This book review marks the beginning of ‘REVIEWING SUSTAINABILITY CLASSICS’ – a series that hopes to deep-dive into some inspiring imaginations of a sustainable future. The book in discussion here, is a collection of essays by British economist E.F. Schumacher. The phrase “Small Is Beautiful” came from a phrase by his teacher Leopold Kohr. It is often used to champion small, appropriate technologies that are believed to empower people more, in contrast with phrases such as “bigger is better“.
In his intriguing, yet slightly dated book “Small is Beautiful” Mr. EF Schumacher argues for a return of an economic thinking which places people at its core, as made obvious by the subtitle – ‘economics as if people mattered’. The bulk of his book is dedicated to criticizing the way large-scale industrialisation has been a dehumanising experience and a people-centred approach is important for human and environmental sustainability and prosperity. This book came out as a critique of western economics during the oil crisis of 1973 and the emergence of globalisation, and, as if to account for the complexity of such a project, he divides the book in four parts carrying a collection of total nineteen essays, papers and speeches written and given over several years.
The first part of the book is titled ‘the modern world’ and here Schumacher begins with the inability of our current economic system to distinguish between natural capital and income. He observes that we keep using natural capital resources, like oil as an income, and he refers to this as the problem of production. At the time when he was writing this book, the world was faced with dwindling stocks of oil and a likelihood of exhaustion in a few decades. Even though the world does not face an immediate oil-crisis, today, Schumacher’s concern is relevant as use of fossil fuels is the biggest contributor to the ecological crisis of global temperature rise and the industrial production system contributes to this. India was the fourth largest importer of crude oil in 2013 and since our economy largely depends on fossil fuel for its energy needs, our consumption is on the rise.1 Elaborating the role of economics, the author sees that “market represents only the surface of the society… It is inherent in the methodology of economics to ignore man’s dependence on the natural world”. As a solution to this, he proposes the concept of meta-economics, an approach which derives its aims and objectives from a study of both man and nature. Economists operate in a framework that value means above ends and even in today’s time this is evident in the way nations and societies chase GDP growth, single-mindedly. A local example of this comes in the form of a new report that finds that environmental degradation costs India $80 billion per year or 5.7% of its economy.2
The author introduces next, the concepts of right livelihood & the question of consumption, central to Buddhist Economics. His observation that consumption is merely a means to human well-being, and the aim should be to obtain the maximum well-being with the minimum of consumption is very relevant, especially when research shows that household consumption is the biggest contributor to greenhouse gas emission in today’s time.3 (Here it is important to note, that Schumacher was probably a bit of a conservative, as reflected by his opinion that women do not need an “outside” job. I struggle to subscribe to this view, and I believe, this reflects upon the times he was writing in. It would be apt to read Schumacher with a piece like ‘if women counted’ (Marilyn Waring, 1988) which brings to light the damage caused by the fact that unpaid household work traditionally done by women is made invisible in national accounting systems and how it is like the neglect of natural environment.) He ends this section with a recognition of the duality of human requirement when it comes to the question of size. He sees that “there is no single answer, appropriateness of scale depends on what we are trying to do” and “people can be themselves only in small comprehensible groups” emphasising the need to create structures which can accommodate the multiplicity of small-units. There are various examples of grass-root level societies from India, which are reviving local communities like Barefoot College, Deccan development society and Auroville.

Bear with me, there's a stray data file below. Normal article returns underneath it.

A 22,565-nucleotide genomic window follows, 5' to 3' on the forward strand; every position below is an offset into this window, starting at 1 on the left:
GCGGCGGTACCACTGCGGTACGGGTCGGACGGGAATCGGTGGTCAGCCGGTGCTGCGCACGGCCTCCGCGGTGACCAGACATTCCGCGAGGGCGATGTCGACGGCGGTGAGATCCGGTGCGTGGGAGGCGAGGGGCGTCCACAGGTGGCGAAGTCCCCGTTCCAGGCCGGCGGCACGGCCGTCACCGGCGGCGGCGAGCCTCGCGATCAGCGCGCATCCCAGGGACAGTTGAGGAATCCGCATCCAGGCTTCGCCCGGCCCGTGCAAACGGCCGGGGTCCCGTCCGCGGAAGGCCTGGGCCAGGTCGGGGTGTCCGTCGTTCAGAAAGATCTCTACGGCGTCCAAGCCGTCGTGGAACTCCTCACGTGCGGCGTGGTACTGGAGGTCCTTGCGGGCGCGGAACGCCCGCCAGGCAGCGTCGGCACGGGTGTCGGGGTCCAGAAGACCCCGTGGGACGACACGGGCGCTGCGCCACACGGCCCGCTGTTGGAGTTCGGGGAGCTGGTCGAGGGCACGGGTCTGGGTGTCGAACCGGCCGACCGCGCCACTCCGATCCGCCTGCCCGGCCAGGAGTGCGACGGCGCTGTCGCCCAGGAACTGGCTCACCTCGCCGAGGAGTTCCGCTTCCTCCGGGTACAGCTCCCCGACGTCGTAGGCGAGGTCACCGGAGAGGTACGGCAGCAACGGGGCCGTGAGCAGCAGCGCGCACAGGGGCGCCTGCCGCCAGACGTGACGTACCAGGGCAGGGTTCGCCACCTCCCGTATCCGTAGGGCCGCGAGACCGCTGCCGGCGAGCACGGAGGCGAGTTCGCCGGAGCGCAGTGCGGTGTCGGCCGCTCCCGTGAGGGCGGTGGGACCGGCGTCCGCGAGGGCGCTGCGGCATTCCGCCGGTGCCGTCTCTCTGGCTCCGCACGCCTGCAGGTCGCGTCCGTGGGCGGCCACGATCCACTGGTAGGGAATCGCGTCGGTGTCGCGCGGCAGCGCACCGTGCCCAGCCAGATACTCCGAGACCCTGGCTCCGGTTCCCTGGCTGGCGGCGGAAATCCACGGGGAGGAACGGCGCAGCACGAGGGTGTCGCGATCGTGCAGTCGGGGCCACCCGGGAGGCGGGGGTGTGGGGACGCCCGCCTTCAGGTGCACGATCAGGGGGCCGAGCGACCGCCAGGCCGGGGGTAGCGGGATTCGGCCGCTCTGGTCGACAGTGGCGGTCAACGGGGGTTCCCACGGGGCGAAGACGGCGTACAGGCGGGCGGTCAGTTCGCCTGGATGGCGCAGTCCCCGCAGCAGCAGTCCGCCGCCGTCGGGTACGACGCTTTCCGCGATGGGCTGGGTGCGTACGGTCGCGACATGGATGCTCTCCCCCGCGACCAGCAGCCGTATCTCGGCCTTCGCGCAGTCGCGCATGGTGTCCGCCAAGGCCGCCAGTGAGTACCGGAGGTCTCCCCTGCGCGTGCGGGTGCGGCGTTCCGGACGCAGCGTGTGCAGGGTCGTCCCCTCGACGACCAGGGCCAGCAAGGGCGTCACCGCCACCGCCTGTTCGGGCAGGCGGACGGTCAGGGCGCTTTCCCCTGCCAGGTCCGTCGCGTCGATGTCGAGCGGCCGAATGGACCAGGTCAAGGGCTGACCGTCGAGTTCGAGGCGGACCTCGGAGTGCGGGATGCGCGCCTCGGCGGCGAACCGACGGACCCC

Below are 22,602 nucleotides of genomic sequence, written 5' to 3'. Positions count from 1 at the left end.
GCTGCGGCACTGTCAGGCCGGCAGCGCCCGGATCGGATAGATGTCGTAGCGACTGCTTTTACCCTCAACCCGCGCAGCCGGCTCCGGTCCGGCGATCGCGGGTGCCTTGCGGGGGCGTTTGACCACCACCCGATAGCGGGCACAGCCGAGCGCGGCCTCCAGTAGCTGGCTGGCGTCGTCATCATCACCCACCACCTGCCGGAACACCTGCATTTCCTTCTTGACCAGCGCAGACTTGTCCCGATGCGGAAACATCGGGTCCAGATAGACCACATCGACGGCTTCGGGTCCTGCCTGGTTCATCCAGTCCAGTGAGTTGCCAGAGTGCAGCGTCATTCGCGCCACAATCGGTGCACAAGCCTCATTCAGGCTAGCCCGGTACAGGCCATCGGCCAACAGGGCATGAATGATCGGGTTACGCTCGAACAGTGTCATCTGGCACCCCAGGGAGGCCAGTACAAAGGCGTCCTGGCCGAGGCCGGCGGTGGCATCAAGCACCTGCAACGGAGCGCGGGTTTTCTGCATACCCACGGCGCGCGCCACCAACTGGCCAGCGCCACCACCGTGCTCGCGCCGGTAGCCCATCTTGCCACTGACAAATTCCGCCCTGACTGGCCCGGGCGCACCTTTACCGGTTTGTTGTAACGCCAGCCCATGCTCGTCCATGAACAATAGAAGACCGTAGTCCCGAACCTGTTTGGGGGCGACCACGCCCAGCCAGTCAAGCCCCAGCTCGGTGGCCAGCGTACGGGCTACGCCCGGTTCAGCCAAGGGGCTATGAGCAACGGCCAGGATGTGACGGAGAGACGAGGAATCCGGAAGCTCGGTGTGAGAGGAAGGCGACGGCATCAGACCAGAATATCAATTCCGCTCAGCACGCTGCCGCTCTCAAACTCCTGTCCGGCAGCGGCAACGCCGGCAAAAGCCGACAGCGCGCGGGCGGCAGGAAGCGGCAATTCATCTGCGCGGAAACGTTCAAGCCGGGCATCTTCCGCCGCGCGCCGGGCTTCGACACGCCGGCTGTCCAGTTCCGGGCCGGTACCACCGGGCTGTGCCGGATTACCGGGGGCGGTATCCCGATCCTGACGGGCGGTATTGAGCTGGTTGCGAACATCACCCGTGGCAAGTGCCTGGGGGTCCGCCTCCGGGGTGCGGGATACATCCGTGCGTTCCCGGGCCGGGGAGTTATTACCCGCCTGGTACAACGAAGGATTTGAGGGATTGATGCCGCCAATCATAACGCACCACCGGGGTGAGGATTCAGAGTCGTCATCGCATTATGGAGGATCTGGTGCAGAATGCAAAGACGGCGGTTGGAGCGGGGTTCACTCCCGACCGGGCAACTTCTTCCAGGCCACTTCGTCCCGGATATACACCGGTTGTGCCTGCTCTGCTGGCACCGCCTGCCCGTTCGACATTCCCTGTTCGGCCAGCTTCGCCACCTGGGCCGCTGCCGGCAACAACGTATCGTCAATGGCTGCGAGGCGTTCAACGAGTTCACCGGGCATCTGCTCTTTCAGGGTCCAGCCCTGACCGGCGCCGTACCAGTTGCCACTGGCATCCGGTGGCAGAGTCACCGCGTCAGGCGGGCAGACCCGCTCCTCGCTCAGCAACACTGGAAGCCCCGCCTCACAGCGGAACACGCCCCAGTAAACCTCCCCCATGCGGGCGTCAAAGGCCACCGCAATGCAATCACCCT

The second part of the book talks about resources and he begins by addressing what he calls the greatest resource of all, education, and how today’s approach to education lacks subsequent depth. Here he makes a very interesting distinction between convergent and divergent problems, something that I found very useful to develop a lens for ecology and development concerns. Briefly, convergent problems are those where there is a solution that can be conveyed to others easily (like in mathematics or engineering) where as a divergent problem is one that must be ‘lived out’ not solved (like in social sciences or politics) All divergent problems can be converted into convergent problems by the process of reduction and we can find an example of that happening in India where green revolution was brought in to solve the problem of food security as a convergent response to a divergent problem. This reductionist approach, resulted in water crisis, chemical pollution of soil and multitudes of ecological damages in regions where green revolution penetrated the most. A determination to apply the principles of industry to agriculture pose a danger to soil, agriculture and civilisation. He argues that the social structures of agriculture which have been produced by large scale mechanisation and heavy chemicalisation makes it impossible for man to be in touch with nature, and “supports destructive tendencies like violence alienation and environmental destruction”. Citing MIT’s ‘limits to growth’ report, he argues that “an infinite growth of material consumption in a finite world is not possible”.